Many months into the pandemic, we’re beginning to learn more—and in more detail—about how the Covid-19 is disrupting the health and wellbeing of specific populations. Yet for pregnant women and their unborn children, such information has been inconsistent, inconclusive, and altogether lacking.
In late April, a group of researchers sounded a call to action in the Lancet imploring their peers, and the public health authorities they serve, to fill this glaring knowledge gap. Progress has been made since then, most notably in the form of a study published last week that pronounced it unlikely for the Covid-19 virus to be transmitted from mother to womb. Still, much remains unknown, and in the meantime, vigilance is needed.
While no studies to date have shown that being pregnant increases the risk of Covid-19 infection or, once infected, severe symptoms, reports have started to trickle in that paint a more troubling picture. A case study published by JAMA in late April, for instance, describes a Covid-19 patient who had a spontaneous miscarriage in her second trimester. The placenta tested positive for the Covid-19 virus, prompting the question of whether infection had a role to play in inducing the adverse outcome.
Adverse pregnancy outcomes documented during the previous two coronavirus pandemics, SARS and MERS, can’t be discounted either. One report suggests that pregnant women hospitalized with SARS were more likely to experience complications like sepsis and renal failure, require longer hospital stays, and end up in intensive care.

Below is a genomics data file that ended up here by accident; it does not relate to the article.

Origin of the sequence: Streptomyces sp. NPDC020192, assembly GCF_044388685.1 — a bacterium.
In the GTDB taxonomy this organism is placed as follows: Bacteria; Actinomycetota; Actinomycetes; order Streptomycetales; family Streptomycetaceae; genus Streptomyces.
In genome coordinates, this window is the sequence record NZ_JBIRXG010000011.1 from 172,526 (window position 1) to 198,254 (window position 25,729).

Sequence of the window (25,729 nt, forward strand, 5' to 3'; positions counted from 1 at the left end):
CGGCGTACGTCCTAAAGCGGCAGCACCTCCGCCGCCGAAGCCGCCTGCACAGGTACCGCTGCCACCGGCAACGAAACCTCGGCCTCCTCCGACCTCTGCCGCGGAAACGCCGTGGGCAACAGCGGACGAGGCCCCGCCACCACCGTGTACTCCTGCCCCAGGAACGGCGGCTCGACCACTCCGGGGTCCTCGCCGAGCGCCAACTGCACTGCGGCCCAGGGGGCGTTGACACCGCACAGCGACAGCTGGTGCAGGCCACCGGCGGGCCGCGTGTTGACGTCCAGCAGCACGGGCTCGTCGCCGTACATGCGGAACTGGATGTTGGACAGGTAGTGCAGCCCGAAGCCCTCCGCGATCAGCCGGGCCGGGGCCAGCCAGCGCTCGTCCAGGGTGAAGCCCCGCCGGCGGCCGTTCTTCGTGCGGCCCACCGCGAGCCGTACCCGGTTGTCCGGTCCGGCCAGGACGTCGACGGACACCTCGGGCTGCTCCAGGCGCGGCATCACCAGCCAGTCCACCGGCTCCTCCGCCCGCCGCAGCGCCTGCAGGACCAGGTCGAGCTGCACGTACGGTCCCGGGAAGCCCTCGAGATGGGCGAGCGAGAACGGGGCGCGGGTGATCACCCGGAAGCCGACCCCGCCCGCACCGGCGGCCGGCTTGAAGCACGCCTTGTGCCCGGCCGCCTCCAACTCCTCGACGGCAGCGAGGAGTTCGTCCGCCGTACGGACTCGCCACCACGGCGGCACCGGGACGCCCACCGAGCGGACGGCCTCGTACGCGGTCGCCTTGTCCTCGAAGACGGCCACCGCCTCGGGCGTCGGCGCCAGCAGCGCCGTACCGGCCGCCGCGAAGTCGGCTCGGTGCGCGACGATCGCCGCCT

We also know that pregnancy weakens the immune system, making pregnant women more susceptible to respiratory infections more broadly, not just those caused by coronaviruses. Such was the case during the 2009 outbreak of H1N1 influenza in the United States. According to another Lancet study, pregnant women developed severe pneumonia and deteriorated to the point of needing mechanical ventilation at higher rates than nonpregnant women. Even high fever, a common symptom of Covid-19, is a harm for pregnant women to be wary of. Developed in too early a stage of pregnancy, high fever can lead to birth defects.
Other risks don’t involve infection itself, but the public health measures we’ve adopted to prevent it. Stay-at-home orders and general fears of coming into contact with Covid-19 patients have prevented some women from completing their prenatal checkups as scheduled. Even more worryingly, these same conditions can keep women facing domestic violence from seeking help or safe refuge.
To study and understand the full extent of the impact that Covid-19 and ensuing countermeasures have had—and will continue to have—on pregnant women around the world, research efforts will have to broaden in scope to include risks both medical and social. They will also have to expand across space and time, aiming for a global reach befitting of a global crisis.
The researchers behind the Lancet article say as much, and yet many of their recommendations have gone unaddressed. They call for more expansive strategies of data collection that would track the impact of Covid-19 over the course of a woman’s pregnancy and into her child’s infancy. They also point to existing data reserves, like pregnancy registries, and research networks, like those formed to study the impact of the Zika virus on pregnancy, that could be mobilized to make the effort truly global.
This pandemic isn’t likely to be the last, or even the most virulent. Understanding its impact on pregnant women won’t just benefit the children born in the throes of Covid-19, but their children’s children. We need more data transparency, coordination, and cooperation between countries on this urgent matter—or we risk leaving future mothers-to-be vulnerable once more.